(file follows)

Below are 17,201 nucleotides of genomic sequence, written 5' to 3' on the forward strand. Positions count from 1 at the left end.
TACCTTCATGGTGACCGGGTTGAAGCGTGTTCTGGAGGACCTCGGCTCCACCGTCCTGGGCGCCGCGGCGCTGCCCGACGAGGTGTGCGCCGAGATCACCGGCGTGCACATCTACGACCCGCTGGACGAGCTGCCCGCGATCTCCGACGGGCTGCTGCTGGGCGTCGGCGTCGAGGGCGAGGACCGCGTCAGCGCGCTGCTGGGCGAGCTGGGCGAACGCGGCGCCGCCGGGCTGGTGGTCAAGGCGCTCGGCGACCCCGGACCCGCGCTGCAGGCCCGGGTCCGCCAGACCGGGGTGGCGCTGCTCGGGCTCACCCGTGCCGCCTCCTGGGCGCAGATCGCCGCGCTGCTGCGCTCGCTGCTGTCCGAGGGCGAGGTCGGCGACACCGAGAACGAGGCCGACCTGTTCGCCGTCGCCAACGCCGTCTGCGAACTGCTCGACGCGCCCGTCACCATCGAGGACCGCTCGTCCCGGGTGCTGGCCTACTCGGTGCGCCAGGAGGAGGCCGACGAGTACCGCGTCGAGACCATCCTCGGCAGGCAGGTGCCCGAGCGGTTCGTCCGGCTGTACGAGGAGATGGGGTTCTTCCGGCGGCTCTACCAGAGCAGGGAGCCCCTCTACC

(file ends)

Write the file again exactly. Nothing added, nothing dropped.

Below are 17,201 nucleotides of genomic sequence, written 5' to 3' on the forward strand. Positions count from 1 at the left end.
TACCTTCATGGTGACCGGGTTGAAGCGTGTTCTGGAGGACCTCGGCTCCACCGTCCTGGGCGCCGCGGCGCTGCCCGACGAGGTGTGCGCCGAGATCACCGGCGTGCACATCTACGACCCGCTGGACGAGCTGCCCGCGATCTCCGACGGGCTGCTGCTGGGCGTCGGCGTCGAGGGCGAGGACCGCGTCAGCGCGCTGCTGGGCGAGCTGGGCGAACGCGGCGCCGCCGGGCTGGTGGTCAAGGCGCTCGGCGACCCCGGACCCGCGCTGCAGGCCCGGGTCCGCCAGACCGGGGTGGCGCTGCTCGGGCTCACCCGTGCCGCCTCCTGGGCGCAGATCGCCGCGCTGCTGCGCTCGCTGCTGTCCGAGGGCGAGGTCGGCGACACCGAGAACGAGGCCGACCTGTTCGCCGTCGCCAACGCCGTCTGCGAACTGCTCGACGCGCCCGTCACCATCGAGGACCGCTCGTCCCGGGTGCTGGCCTACTCGGTGCGCCAGGAGGAGGCCGACGAGTACCGCGTCGAGACCATCCTCGGCAGGCAGGTGCCCGAGCGGTTCGTCCGGCTGTACGAGGAGATGGGGTTCTTCCGGCGGCTCTACCAGAGCAGGGAGCCCCTCTACC